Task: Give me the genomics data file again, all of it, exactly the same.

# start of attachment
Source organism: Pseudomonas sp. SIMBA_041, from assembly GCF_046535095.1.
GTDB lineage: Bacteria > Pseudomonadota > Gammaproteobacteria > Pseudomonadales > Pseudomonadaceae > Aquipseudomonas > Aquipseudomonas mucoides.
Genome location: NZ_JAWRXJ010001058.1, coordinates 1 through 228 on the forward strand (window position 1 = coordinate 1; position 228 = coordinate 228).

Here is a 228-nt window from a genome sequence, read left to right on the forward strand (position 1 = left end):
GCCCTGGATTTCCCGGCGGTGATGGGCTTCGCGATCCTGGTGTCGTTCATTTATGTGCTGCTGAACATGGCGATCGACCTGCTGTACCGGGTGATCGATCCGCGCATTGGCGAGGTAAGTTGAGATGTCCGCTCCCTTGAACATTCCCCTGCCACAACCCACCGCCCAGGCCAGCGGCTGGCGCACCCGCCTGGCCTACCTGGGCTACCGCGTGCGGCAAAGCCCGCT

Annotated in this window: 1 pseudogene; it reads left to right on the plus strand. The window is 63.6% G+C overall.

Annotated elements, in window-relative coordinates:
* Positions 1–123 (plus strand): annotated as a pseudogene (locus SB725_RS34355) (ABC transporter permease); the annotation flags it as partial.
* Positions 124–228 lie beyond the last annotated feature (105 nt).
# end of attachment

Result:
Source organism: Pseudomonas sp. SIMBA_041, from assembly GCF_046535095.1.
GTDB lineage: Bacteria > Pseudomonadota > Gammaproteobacteria > Pseudomonadales > Pseudomonadaceae > Aquipseudomonas > Aquipseudomonas mucoides.
Genome location: NZ_JAWRXJ010001058.1, coordinates 1 through 228 on the forward strand (window position 1 = coordinate 1; position 228 = coordinate 228).

Here is a 228-nt window from a genome sequence, read left to right on the forward strand (position 1 = left end):
GCCCTGGATTTCCCGGCGGTGATGGGCTTCGCGATCCTGGTGTCGTTCATTTATGTGCTGCTGAACATGGCGATCGACCTGCTGTACCGGGTGATCGATCCGCGCATTGGCGAGGTAAGTTGAGATGTCCGCTCCCTTGAACATTCCCCTGCCACAACCCACCGCCCAGGCCAGCGGCTGGCGCACCCGCCTGGCCTACCTGGGCTACCGCGTGCGGCAAAGCCCGCT

Annotated in this window: 1 pseudogene; it reads left to right on the plus strand. The window is 63.6% G+C overall.

Annotated elements, in window-relative coordinates:
* Positions 1–123 (plus strand): annotated as a pseudogene (locus SB725_RS34355) (ABC transporter permease); the annotation flags it as partial.
* Positions 124–228 lie beyond the last annotated feature (105 nt).